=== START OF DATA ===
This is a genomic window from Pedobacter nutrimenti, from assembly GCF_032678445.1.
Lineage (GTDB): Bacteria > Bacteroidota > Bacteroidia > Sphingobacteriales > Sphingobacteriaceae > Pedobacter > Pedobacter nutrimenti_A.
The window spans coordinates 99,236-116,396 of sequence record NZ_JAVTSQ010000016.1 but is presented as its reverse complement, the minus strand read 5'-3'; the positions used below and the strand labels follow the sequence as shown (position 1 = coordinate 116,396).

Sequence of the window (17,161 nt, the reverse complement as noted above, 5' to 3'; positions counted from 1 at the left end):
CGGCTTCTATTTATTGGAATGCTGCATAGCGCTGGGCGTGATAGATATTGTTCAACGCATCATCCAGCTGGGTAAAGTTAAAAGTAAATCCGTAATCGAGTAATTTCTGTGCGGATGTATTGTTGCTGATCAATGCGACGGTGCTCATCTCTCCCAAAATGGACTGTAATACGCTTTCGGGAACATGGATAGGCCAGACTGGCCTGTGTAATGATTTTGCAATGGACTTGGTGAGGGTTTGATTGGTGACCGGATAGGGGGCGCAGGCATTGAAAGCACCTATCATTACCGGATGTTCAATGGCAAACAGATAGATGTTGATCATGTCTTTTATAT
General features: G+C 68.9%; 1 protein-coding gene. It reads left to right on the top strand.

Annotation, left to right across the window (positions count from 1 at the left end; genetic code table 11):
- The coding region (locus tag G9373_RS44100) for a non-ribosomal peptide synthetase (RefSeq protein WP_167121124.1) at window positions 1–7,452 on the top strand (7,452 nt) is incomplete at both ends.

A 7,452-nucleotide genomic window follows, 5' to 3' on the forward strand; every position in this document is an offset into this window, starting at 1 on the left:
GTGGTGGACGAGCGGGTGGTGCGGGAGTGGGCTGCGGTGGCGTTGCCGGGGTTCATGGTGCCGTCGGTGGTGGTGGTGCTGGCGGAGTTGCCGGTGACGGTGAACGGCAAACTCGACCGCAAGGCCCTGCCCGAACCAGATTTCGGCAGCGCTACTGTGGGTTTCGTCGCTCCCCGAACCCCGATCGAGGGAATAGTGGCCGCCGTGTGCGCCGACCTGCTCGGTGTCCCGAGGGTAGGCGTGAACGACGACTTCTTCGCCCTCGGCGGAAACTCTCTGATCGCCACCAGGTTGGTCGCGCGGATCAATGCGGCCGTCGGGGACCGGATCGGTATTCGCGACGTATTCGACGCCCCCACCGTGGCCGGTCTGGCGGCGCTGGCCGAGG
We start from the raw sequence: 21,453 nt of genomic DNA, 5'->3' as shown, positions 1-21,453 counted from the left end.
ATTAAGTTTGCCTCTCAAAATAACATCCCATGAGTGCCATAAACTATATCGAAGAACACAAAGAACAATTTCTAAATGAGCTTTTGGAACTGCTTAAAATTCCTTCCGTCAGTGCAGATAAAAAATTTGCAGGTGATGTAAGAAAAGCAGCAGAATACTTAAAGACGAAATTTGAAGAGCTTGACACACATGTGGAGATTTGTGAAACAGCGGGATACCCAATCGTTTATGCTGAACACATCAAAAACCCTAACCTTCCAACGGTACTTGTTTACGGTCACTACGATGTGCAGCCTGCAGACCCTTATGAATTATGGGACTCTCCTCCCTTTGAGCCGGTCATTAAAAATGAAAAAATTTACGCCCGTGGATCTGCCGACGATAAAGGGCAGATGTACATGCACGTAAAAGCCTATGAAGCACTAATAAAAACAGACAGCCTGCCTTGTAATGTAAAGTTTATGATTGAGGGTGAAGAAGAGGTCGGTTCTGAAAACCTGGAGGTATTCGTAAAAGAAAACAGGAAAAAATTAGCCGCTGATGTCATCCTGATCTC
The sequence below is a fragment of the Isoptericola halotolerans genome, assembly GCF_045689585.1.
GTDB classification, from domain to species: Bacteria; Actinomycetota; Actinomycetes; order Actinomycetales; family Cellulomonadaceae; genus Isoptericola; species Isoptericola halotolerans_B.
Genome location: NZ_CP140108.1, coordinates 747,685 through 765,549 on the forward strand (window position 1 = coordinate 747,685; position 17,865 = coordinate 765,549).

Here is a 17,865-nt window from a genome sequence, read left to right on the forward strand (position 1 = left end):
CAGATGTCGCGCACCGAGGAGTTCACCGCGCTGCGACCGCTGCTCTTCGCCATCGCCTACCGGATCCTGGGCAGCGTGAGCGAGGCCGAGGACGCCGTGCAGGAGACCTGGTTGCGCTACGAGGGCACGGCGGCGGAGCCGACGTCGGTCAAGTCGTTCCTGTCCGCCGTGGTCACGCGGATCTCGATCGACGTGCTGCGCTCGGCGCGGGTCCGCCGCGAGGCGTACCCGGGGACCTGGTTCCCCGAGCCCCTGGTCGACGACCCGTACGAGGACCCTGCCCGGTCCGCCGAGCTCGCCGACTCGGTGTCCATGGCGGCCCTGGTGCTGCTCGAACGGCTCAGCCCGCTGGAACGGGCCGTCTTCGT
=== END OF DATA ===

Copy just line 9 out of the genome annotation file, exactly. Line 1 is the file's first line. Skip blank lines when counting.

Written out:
A 7,452-nucleotide genomic window follows, 5' to 3' on the forward strand; every position in this document is an offset into this window, starting at 1 on the left: